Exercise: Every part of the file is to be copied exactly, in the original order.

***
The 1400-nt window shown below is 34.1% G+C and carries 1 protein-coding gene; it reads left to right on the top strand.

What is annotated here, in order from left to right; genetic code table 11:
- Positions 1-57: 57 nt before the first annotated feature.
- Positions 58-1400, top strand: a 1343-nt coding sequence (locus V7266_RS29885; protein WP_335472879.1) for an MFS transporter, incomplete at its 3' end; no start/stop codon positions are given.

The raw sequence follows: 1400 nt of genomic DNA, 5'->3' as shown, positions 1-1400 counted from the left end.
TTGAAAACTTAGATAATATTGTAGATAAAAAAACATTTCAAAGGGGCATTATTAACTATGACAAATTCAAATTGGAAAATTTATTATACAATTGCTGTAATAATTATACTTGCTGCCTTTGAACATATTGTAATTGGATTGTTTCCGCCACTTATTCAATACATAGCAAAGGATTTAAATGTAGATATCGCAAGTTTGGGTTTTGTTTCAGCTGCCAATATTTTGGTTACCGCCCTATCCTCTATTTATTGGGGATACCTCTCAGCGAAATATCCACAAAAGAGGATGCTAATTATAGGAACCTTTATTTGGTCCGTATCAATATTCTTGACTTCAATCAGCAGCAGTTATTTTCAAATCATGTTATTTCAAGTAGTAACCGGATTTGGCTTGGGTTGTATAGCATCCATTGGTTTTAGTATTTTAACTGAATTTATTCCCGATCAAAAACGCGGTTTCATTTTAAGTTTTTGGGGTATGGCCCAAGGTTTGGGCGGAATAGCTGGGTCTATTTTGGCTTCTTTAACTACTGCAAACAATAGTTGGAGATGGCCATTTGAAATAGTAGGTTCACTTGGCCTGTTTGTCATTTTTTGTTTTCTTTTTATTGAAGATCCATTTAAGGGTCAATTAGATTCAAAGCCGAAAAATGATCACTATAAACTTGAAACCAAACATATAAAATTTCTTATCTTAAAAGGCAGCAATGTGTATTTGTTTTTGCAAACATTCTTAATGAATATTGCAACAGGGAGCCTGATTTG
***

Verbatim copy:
The 1400-nt window shown below is 34.1% G+C and carries 1 protein-coding gene; it reads left to right on the top strand.

What is annotated here, in order from left to right; genetic code table 11:
- Positions 1-57: 57 nt before the first annotated feature.
- Positions 58-1400, top strand: a 1343-nt coding sequence (locus V7266_RS29885; protein WP_335472879.1) for an MFS transporter, incomplete at its 3' end; no start/stop codon positions are given.

The raw sequence follows: 1400 nt of genomic DNA, 5'->3' as shown, positions 1-1400 counted from the left end.
TTGAAAACTTAGATAATATTGTAGATAAAAAAACATTTCAAAGGGGCATTATTAACTATGACAAATTCAAATTGGAAAATTTATTATACAATTGCTGTAATAATTATACTTGCTGCCTTTGAACATATTGTAATTGGATTGTTTCCGCCACTTATTCAATACATAGCAAAGGATTTAAATGTAGATATCGCAAGTTTGGGTTTTGTTTCAGCTGCCAATATTTTGGTTACCGCCCTATCCTCTATTTATTGGGGATACCTCTCAGCGAAATATCCACAAAAGAGGATGCTAATTATAGGAACCTTTATTTGGTCCGTATCAATATTCTTGACTTCAATCAGCAGCAGTTATTTTCAAATCATGTTATTTCAAGTAGTAACCGGATTTGGCTTGGGTTGTATAGCATCCATTGGTTTTAGTATTTTAACTGAATTTATTCCCGATCAAAAACGCGGTTTCATTTTAAGTTTTTGGGGTATGGCCCAAGGTTTGGGCGGAATAGCTGGGTCTATTTTGGCTTCTTTAACTACTGCAAACAATAGTTGGAGATGGCCATTTGAAATAGTAGGTTCACTTGGCCTGTTTGTCATTTTTTGTTTTCTTTTTATTGAAGATCCATTTAAGGGTCAATTAGATTCAAAGCCGAAAAATGATCACTATAAACTTGAAACCAAACATATAAAATTTCTTATCTTAAAAGGCAGCAATGTGTATTTGTTTTTGCAAACATTCTTAATGAATATTGCAACAGGGAGCCTGATTTG